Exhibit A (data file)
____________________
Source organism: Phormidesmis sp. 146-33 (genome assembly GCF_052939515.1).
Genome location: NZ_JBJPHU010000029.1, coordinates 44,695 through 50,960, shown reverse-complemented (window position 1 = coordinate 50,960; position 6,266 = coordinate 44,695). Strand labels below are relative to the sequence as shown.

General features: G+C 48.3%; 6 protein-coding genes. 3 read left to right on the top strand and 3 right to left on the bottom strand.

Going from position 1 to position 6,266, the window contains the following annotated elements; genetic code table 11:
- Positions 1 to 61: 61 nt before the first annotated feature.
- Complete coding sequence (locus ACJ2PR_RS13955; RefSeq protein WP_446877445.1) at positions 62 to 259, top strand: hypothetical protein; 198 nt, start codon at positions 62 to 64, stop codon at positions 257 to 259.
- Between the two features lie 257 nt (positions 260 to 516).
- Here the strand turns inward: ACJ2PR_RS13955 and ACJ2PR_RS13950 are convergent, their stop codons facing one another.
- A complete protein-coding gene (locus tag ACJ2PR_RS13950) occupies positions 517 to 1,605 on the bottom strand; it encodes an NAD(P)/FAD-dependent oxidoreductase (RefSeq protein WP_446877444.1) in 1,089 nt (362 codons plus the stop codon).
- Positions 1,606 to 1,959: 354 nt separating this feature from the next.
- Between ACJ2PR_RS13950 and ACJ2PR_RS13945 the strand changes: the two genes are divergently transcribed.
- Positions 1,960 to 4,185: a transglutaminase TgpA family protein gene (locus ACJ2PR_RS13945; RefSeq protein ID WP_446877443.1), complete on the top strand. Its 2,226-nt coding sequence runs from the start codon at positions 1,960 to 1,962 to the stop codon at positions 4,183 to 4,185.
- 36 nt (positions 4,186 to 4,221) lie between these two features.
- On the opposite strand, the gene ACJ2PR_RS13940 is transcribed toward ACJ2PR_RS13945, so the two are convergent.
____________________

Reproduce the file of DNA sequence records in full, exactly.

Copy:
Source organism: Phormidesmis sp. 146-33 (genome assembly GCF_052939515.1).
Genome location: NZ_JBJPHU010000029.1, coordinates 44,695 through 50,960, shown reverse-complemented (window position 1 = coordinate 50,960; position 6,266 = coordinate 44,695). Strand labels below are relative to the sequence as shown.

General features: G+C 48.3%; 6 protein-coding genes. 3 read left to right on the top strand and 3 right to left on the bottom strand.

Going from position 1 to position 6,266, the window contains the following annotated elements; genetic code table 11:
- Positions 1 to 61: 61 nt before the first annotated feature.
- Complete coding sequence (locus ACJ2PR_RS13955; RefSeq protein WP_446877445.1) at positions 62 to 259, top strand: hypothetical protein; 198 nt, start codon at positions 62 to 64, stop codon at positions 257 to 259.
- Between the two features lie 257 nt (positions 260 to 516).
- Here the strand turns inward: ACJ2PR_RS13955 and ACJ2PR_RS13950 are convergent, their stop codons facing one another.
- A complete protein-coding gene (locus tag ACJ2PR_RS13950) occupies positions 517 to 1,605 on the bottom strand; it encodes an NAD(P)/FAD-dependent oxidoreductase (RefSeq protein WP_446877444.1) in 1,089 nt (362 codons plus the stop codon).
- Positions 1,606 to 1,959: 354 nt separating this feature from the next.
- Between ACJ2PR_RS13950 and ACJ2PR_RS13945 the strand changes: the two genes are divergently transcribed.
- Positions 1,960 to 4,185: a transglutaminase TgpA family protein gene (locus ACJ2PR_RS13945; RefSeq protein ID WP_446877443.1), complete on the top strand. Its 2,226-nt coding sequence runs from the start codon at positions 1,960 to 1,962 to the stop codon at positions 4,183 to 4,185.
- 36 nt (positions 4,186 to 4,221) lie between these two features.
- On the opposite strand, the gene ACJ2PR_RS13940 is transcribed toward ACJ2PR_RS13945, so the two are convergent.